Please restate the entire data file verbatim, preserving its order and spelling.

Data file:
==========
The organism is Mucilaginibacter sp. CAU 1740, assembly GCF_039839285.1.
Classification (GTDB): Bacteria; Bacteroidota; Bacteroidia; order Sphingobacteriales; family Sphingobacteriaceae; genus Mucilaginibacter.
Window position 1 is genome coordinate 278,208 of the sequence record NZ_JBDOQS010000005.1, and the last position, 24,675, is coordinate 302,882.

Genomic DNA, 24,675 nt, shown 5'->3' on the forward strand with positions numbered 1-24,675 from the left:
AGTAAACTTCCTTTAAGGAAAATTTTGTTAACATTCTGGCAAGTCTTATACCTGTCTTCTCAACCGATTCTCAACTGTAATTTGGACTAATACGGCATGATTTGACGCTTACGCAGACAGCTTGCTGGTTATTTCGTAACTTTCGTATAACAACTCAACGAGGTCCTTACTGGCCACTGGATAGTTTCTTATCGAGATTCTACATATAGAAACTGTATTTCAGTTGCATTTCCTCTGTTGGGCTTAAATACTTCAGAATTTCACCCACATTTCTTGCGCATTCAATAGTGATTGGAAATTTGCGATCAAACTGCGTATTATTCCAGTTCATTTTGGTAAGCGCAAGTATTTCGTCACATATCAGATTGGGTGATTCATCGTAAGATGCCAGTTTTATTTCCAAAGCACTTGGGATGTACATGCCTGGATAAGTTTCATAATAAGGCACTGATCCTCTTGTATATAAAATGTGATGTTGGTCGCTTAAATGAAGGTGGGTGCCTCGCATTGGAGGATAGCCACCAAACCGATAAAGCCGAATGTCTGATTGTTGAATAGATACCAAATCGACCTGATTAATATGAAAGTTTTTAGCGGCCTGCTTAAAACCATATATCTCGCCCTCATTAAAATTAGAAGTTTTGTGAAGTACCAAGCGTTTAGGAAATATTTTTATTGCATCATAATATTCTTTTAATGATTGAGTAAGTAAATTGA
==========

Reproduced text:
The organism is Mucilaginibacter sp. CAU 1740, assembly GCF_039839285.1.
Classification (GTDB): Bacteria; Bacteroidota; Bacteroidia; order Sphingobacteriales; family Sphingobacteriaceae; genus Mucilaginibacter.
Window position 1 is genome coordinate 278,208 of the sequence record NZ_JBDOQS010000005.1, and the last position, 24,675, is coordinate 302,882.

Genomic DNA, 24,675 nt, shown 5'->3' on the forward strand with positions numbered 1-24,675 from the left:
AGTAAACTTCCTTTAAGGAAAATTTTGTTAACATTCTGGCAAGTCTTATACCTGTCTTCTCAACCGATTCTCAACTGTAATTTGGACTAATACGGCATGATTTGACGCTTACGCAGACAGCTTGCTGGTTATTTCGTAACTTTCGTATAACAACTCAACGAGGTCCTTACTGGCCACTGGATAGTTTCTTATCGAGATTCTACATATAGAAACTGTATTTCAGTTGCATTTCCTCTGTTGGGCTTAAATACTTCAGAATTTCACCCACATTTCTTGCGCATTCAATAGTGATTGGAAATTTGCGATCAAACTGCGTATTATTCCAGTTCATTTTGGTAAGCGCAAGTATTTCGTCACATATCAGATTGGGTGATTCATCGTAAGATGCCAGTTTTATTTCCAAAGCACTTGGGATGTACATGCCTGGATAAGTTTCATAATAAGGCACTGATCCTCTTGTATATAAAATGTGATGTTGGTCGCTTAAATGAAGGTGGGTGCCTCGCATTGGAGGATAGCCACCAAACCGATAAAGCCGAATGTCTGATTGTTGAATAGATACCAAATCGACCTGATTAATATGAAAGTTTTTAGCGGCCTGCTTAAAACCATATATCTCGCCCTCATTAAAATTAGAAGTTTTGTGAAGTACCAAGCGTTTAGGAAATATTTTTATTGCATCATAATATTCTTTTAATGATTGAGTAAGTAAATTGA